Will solid and sustainable growth return?


Experienced member
Fed's Guynn: Economy `Barely Growing At All Right Now`

NEW YORK -(Dow Jones)- Though the U.S. economy is barely growing at the moment, technological improvements and low inflation provide the foundation for a quick recovery, Federal Reserve Bank of Atlanta President Jack Guynn said Wednesday.
But he also cautioned against counting too much on monetary policy to boost economic growth or stock prices, and that unless current equity movements threaten the financial system like they did in 1987, they're no more or less important than other economic trends the Fed considers.

In prepared remarks to the Gwinnett County Council for Quality Growth in Georgia, Guynn noted that "the economy is barely growing at all right now" and that first quarter gross domestic product growth won't be much more than the 1% gain in the final quarter of 2000.

He also observed that thanks to technology-driven productivity gains, the economy adjusts more quickly to slowdowns. Those productivity improvements " might not have been able to prevent a slowdown, but they should help deliver us from it much more quickly," he added.

Guynn also pointed out that in the latter part of the 1990s, the economy benefited from some "extraordinary" developments that likely won't be repeated anytime soon. He cited the sharp decline in energy prices in 1997 and 1998, which kept inflation low and boosted household and business balance sheets, fueling greater consumption. In addition, weak overseas economies in the late '90s made the U.S. the "safe haven of choice" for global investors.

Nevertheless, the impressive economic gains from that period weren't all temporary, and Guynn does think productivity "is and will remain substantially higher than it was prior to 1997 and that the economy is capable of sustaining over 3% GDP growth without risking an outbreak of inflation."

And given the solid fundamentals of low unemployment and inflation, "I'm optimistic that solid and sustainable growth will return," Guynn added.

But the Fed shouldn't be counted on too much to bring growth back to those higher levels, the Atlanta Fed chief suggested.

Guynn noted that one thing monetary policy can't do is "generate economic output" and that while good central bank policy is "essential" for growth, "it is not sufficient."

He also warned against looking to the Fed to base policy decisions solely on movements in the stock market. In recent weeks, volatile, and mostly negative, movements in equity markets have at times fueled speculation that the Fed would take more drastic policy action in order to boost investor sentiment.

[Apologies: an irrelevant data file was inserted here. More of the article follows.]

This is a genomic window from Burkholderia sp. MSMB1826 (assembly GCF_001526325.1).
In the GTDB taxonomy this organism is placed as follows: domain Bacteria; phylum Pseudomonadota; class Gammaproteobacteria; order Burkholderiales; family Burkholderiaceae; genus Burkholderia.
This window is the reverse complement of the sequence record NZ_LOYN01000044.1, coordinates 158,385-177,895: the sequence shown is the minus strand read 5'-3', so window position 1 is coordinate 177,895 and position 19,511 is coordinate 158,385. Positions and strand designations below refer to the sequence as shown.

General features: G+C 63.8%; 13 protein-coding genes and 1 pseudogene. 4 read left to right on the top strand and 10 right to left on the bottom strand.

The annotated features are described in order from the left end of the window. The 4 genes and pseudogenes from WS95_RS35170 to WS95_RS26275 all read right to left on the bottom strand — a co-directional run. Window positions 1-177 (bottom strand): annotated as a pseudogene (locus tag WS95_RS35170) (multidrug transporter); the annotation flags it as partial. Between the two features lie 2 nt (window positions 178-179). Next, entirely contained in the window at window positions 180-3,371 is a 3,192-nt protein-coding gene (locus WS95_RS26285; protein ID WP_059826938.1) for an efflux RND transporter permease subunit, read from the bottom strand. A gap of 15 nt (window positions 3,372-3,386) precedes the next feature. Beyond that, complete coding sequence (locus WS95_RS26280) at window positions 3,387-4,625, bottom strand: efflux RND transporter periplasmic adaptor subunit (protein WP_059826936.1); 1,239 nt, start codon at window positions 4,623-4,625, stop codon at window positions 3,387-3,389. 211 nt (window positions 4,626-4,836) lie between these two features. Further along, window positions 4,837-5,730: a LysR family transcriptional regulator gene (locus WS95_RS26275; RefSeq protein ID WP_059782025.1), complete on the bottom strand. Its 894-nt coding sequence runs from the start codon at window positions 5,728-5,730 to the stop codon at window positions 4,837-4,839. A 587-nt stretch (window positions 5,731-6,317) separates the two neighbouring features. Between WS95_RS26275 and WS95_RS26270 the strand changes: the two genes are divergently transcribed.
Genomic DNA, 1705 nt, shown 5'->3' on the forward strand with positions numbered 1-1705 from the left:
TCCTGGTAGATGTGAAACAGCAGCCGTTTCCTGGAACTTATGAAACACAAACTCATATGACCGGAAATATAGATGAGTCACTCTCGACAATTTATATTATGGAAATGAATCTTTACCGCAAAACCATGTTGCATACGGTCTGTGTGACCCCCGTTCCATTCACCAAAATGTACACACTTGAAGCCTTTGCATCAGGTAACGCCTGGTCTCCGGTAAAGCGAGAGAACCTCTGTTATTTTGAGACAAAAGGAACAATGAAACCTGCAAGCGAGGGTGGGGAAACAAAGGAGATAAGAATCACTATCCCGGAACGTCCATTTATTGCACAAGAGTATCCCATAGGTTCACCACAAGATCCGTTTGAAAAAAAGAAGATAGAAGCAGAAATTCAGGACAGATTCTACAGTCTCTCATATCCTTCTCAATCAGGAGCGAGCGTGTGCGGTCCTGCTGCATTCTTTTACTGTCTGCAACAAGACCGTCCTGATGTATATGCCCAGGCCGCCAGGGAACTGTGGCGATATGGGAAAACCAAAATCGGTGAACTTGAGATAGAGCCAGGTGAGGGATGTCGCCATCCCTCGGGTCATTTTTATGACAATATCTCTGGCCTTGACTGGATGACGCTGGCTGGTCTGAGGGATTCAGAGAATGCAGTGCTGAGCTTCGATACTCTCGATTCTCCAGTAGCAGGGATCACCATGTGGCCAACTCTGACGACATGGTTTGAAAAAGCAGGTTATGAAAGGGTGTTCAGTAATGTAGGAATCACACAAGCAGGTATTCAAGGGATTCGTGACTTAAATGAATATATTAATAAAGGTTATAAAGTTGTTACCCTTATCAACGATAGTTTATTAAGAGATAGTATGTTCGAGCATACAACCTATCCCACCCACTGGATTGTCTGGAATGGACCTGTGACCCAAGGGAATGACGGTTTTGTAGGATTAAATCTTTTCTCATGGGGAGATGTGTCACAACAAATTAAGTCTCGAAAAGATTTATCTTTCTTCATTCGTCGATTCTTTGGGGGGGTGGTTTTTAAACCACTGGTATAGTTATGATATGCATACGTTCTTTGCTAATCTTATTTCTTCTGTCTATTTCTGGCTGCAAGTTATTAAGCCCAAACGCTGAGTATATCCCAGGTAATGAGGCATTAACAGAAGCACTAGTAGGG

"Monetary policy is not the tail that wags the bull - or the bear, for that matter," Guynn said, explaining that "stock prices are ultimately determined by the fundamentals of the overall economy - and not the other way around."

Guynn added that "in my view, it is not the place of monetary policymakers to target stock prices" and that "unless the current adjustment begins to threaten the ability of the financial system to operate (as was the case in 1987), it can be no more (or less) consequential to monetary policymakers than any other economic adjustments."

Guynn isn't a voting member in 2001 of the Fed's policy arm, the Federal Open Market Committee, which meets next on May 15.

-By Brian Blackstone; Dow Jones Newswires; 201-938-4156; brian.blackstone@ dowjones.com

Nice one mate....exactly what I was referrring to in my market crash reply. Thanks for putting it up for all to see. The fact that it is unlikely that the fed will bail investors out is, IMHO good. It will stop the hype stories. People will need to wake up and smell the coffee. It may force peoples hands, driving things lower to the true bottom, whatever that means. From there we can rebuild.....

Its like my everyday job. If a part of the body is bad, making the whole patient ill, then in crude terms it has to be removed. There is then a period of pain and healing, then rehabilitation. The same in the market - all the hype, false expectations need to be cut off, leaving a stable scenario. The pain of the losses will heal, and confidence will return like someone learning to walk once more....

(Tried not to be too graphic!!!)

Things will get worse before they get better, but then we all know that anyway.

Exactly right, Mark...

The whole point of posting this is what I've been saying for a while...in the process of basing and building a bottom we'll witness crazy bounces both up and down...the up bounces will never mean sustained recovery untils the basing and building is over...the Fed decisions is a major factor causing the up bounces in this process...so wanted to draw attention to how far they can heal the wound...just read your comments in the other thread as well...most sensible...

So patience is still the word...